The conditional valueatrisk (average valueatrisk, expected shortfall, expected tail loss) answers the question “What to expect in the bad cases?” It is defined as the expectation over all events worse than the valueatrisk, see Fig. 1. As such it describes the lossy tail, taking outliers into account, weighted respectively. In the degenerate cases, CVaR for is the expectation and for the (probabilistic) worst case. It is an established risk metric in finance, optimization and operations research, e.g. (Artzner et al., 1999; Rockafellar and Uryasev, 2000), and “is considered to be a more consistent measure of risk” (Rockafellar and Uryasev, 2000). Recently, it started permeating to areas closer to verification, e.g. robotics (Carpin et al., 2016).
Illustration of VaR and CVaR for some random variables.
Our contribution
In this paper, we investigate optimization of MDP with respect to CVaR as well as the respective tradeoffs with expectation and VaR. We study the VaR and CVaR operators for the first time with the payoff functions of weighted reachability and mean payoff, which are fundamental in verification. Moreover, we cover both the singledimensional and the multidimensional case.
Particularly, we define CVaR for MDP and show the peculiarities of the concept. Then we study the computational complexity and the strategy complexity for various settings, proving the following:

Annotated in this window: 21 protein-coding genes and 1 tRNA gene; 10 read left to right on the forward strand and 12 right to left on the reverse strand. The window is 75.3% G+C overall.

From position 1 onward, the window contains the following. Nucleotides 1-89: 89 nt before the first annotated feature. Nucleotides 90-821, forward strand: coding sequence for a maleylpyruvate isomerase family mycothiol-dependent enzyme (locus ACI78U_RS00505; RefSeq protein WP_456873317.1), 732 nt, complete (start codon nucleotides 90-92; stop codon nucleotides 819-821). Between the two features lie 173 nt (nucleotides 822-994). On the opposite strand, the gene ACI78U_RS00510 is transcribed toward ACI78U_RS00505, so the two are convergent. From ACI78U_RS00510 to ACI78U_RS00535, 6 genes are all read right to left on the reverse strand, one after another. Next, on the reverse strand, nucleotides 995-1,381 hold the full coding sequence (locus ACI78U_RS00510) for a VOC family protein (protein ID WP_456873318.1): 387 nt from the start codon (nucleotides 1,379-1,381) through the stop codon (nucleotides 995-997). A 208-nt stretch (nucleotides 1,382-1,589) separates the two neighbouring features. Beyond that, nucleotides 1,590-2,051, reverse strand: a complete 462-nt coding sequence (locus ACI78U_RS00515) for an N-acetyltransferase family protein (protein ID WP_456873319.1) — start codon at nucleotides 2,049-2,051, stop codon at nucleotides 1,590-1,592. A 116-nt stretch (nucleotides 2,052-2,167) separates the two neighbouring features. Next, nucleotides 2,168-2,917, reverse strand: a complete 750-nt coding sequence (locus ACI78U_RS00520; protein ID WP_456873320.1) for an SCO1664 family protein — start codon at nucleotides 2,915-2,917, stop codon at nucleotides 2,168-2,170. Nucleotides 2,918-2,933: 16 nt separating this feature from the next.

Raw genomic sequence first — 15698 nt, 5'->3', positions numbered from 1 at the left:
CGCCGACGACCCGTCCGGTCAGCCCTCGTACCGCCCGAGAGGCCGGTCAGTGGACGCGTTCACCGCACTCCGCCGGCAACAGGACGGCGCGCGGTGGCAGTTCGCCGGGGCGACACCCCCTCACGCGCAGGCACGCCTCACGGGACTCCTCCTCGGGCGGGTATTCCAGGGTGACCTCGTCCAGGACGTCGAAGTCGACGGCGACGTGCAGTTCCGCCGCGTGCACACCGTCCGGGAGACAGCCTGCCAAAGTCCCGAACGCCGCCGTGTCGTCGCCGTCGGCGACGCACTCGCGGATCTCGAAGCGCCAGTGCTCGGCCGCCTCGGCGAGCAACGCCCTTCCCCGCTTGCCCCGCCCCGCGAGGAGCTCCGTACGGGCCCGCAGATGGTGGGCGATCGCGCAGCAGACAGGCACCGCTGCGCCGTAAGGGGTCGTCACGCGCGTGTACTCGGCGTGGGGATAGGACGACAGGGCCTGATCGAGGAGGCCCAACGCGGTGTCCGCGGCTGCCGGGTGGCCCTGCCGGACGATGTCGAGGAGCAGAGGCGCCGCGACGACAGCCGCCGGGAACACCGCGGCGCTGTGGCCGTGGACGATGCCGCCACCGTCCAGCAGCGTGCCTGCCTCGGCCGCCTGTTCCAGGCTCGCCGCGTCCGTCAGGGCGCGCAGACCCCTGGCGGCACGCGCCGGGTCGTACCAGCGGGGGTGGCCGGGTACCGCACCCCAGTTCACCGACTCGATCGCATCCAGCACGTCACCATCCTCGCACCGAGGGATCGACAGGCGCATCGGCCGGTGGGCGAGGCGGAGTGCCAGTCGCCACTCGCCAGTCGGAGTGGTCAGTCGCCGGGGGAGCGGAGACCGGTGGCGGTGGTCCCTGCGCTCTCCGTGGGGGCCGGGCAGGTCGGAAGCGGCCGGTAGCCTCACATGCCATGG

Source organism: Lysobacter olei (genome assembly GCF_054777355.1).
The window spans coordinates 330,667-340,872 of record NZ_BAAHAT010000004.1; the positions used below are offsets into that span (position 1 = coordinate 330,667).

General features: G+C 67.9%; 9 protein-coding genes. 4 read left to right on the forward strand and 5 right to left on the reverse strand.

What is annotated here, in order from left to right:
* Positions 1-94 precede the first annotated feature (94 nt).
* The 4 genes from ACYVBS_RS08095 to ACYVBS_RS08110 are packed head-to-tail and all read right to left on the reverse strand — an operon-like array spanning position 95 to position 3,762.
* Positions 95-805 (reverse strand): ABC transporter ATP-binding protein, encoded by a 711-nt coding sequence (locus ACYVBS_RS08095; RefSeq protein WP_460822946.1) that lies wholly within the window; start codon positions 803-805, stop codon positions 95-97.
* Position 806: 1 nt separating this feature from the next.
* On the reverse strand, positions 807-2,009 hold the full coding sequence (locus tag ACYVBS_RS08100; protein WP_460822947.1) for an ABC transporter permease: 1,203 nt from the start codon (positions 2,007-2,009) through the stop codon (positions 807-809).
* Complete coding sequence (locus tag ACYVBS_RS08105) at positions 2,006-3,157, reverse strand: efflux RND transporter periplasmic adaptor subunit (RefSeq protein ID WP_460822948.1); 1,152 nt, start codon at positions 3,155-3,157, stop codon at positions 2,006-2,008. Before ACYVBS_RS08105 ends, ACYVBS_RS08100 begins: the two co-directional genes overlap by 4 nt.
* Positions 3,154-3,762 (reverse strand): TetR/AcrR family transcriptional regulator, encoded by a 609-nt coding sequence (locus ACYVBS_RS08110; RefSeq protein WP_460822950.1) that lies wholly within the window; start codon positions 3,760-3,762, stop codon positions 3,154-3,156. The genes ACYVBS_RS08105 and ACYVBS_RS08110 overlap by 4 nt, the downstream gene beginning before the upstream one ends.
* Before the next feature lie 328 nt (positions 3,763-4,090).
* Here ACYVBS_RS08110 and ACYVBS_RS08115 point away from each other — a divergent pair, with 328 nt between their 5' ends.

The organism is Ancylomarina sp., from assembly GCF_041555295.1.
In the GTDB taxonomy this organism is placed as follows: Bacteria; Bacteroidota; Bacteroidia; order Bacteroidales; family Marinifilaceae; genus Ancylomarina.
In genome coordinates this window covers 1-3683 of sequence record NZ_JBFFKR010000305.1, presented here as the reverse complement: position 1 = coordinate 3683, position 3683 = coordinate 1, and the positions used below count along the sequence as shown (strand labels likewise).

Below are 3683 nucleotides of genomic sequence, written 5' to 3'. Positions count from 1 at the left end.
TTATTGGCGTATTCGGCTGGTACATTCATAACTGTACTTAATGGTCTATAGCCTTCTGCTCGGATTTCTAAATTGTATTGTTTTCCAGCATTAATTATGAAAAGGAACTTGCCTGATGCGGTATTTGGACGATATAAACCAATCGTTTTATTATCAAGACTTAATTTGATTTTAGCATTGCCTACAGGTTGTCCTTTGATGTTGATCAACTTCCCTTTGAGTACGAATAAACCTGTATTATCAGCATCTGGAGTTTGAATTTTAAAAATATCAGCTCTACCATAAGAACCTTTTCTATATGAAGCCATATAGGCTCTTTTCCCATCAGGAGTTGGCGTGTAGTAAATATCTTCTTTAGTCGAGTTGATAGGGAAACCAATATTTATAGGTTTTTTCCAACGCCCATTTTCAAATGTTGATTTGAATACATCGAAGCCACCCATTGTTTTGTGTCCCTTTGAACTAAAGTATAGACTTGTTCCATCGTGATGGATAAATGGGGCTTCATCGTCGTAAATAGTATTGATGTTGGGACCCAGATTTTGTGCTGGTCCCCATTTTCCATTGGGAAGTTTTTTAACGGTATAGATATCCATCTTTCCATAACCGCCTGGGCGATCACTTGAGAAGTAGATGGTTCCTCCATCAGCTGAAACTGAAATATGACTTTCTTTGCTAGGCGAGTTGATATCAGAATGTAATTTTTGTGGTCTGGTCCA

The single dimensional case can be solved in polynomial time through linear programming, see Section
5. 
The multidimensional case is NPhard, even for CVaRonly constraints. Weighted reachability is NPcomplete and we give PSPACE and EXPSPACE upper bounds for mean payoff with CVaR and expectation constraints, and with additional VaR constraints, respectively, see Section 6. (Note that already for the sole VaR constraints only an exponential algorithm is known; the complexity is an open question and not even NPhardness is known (Randour et al., 2017; Chatterjee et al., 2015).)

We characterize the strategy requirements, both in terms of memory, ranging from memoryless, over constantsize to infinite memory, and the required degree of randomization, ranging from fully deterministic strategies to randomizing strategies with stochastic memory update.
While dealing with the CVaR operator, we encountered surprising behaviour, preventing us to trivially adapt the solutions to the expectation and VaR problems:

Compared to, e.g., expectation and VaR, CVaR does not behave linearly w.r.t. stochastic combination of strategies.

A conjunction of CVaR constraints already is NPhard, since it can force a strategy to play deterministically.
1.1. Related work
Worst case
Quantiles